While the Spanish Inquisition has laid the greatest claim to both scholarly attention and the popular imagination, the Roman Inquisition, established in 1542 and a key instrument of papal authority, was more powerful, important, and long-lived.
Founded by Paul III and originally aimed to eradicate Protestant heresy, it followed medieval antecedents but went beyond them by becoming a highly articulated centralized organ directly dependent on the pope.
By the late sixteenth century the Roman Inquisition had developed its own distinctive procedures, legal process, and personnel, the congregation of cardinals and a professional staff.
Its legal process grew out of the technique of inquisitio formulated by Innocent III in the early thirteenth century, it became the most precocious papal bureaucracy on the road to the first "absolutist" state. As Thomas F. Mayer demonstrates, the Inquisition underwent constant modification as it expanded.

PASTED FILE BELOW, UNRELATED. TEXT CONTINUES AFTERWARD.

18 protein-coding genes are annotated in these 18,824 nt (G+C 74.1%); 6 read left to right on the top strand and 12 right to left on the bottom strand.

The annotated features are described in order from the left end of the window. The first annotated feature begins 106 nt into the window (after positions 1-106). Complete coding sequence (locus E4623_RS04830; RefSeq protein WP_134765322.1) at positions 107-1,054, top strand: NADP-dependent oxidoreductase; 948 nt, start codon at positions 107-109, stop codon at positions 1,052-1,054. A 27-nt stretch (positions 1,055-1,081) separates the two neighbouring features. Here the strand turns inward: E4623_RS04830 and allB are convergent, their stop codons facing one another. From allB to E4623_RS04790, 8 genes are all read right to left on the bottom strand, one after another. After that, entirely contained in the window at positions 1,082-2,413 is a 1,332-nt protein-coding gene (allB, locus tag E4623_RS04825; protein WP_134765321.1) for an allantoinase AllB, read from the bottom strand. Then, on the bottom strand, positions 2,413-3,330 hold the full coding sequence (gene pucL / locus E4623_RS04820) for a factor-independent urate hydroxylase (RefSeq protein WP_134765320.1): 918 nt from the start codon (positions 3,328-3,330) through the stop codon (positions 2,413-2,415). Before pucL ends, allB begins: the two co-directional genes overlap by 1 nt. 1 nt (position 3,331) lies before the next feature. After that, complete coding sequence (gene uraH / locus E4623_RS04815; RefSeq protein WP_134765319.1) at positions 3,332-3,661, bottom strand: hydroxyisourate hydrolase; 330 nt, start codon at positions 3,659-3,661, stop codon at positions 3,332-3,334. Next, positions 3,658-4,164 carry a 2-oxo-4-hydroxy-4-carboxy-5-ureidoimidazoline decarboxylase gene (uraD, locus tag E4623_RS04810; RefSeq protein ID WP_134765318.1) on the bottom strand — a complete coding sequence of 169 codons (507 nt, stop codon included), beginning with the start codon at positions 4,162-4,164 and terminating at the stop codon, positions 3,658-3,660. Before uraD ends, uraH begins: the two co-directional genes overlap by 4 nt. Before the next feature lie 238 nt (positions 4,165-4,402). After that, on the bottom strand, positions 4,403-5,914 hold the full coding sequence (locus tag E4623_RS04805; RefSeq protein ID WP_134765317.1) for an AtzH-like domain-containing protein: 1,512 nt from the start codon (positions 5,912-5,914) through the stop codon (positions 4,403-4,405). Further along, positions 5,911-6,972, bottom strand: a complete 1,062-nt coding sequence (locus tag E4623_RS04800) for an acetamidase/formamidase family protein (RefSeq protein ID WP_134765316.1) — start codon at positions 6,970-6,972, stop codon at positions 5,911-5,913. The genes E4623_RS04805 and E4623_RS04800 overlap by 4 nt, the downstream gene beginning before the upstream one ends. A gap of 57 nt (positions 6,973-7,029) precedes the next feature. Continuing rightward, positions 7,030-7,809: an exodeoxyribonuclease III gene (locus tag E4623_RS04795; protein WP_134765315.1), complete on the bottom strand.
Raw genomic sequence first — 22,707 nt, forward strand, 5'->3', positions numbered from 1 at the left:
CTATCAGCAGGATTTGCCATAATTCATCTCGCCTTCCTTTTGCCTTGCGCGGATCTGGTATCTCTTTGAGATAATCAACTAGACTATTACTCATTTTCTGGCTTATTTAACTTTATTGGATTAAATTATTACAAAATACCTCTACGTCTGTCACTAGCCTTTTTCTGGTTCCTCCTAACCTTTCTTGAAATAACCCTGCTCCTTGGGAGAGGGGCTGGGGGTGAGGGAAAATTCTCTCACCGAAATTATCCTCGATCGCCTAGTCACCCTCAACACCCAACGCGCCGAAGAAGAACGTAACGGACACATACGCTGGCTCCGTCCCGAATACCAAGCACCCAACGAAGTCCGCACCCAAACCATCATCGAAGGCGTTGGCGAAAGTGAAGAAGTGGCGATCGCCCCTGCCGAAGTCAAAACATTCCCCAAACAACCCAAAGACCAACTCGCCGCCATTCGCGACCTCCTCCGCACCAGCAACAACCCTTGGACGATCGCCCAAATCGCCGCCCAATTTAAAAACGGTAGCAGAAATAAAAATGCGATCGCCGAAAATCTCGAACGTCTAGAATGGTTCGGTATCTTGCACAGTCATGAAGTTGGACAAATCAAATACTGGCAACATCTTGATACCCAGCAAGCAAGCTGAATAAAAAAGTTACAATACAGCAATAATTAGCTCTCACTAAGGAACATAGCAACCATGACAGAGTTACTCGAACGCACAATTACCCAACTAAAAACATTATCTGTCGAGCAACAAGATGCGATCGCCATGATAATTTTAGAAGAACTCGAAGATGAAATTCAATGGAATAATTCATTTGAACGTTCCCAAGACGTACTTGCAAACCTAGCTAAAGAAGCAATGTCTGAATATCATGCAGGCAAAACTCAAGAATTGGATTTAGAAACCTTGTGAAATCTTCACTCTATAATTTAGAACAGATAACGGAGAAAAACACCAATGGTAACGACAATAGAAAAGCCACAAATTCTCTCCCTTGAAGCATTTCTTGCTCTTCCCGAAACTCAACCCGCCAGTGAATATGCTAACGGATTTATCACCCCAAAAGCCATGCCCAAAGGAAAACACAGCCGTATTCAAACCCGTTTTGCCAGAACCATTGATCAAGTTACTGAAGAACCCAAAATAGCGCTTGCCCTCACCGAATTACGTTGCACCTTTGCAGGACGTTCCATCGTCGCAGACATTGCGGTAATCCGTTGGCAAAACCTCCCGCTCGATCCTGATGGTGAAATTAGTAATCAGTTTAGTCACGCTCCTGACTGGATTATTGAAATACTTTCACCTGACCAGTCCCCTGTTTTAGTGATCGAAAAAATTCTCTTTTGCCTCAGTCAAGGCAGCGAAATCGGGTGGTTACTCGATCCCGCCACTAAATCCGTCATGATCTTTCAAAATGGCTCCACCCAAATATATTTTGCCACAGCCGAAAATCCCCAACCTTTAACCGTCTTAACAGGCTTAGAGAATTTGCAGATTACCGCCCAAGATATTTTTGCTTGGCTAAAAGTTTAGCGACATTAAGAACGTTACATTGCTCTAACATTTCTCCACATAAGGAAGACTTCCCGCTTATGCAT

The new institution modeled its case management and other procedures on those of another medieval ancestor, the Roman supreme court, the Rota.
With unparalleled attention to archival sources and detail, Mayer portrays a highly articulated corporate bureaucracy with the pope at its head.
He profiles the Cardinal Inquisitors, including those who would play a major role in Galileo's trials, and details their social and geographical origins, their education, economic status, earlier careers in the Church, and networks of patronage.
At the point this study ends, circa 1640, Pope Urban VIII had made the Roman Inquisition his personal instrument and dominated it to a degree none of his predecessors had approached.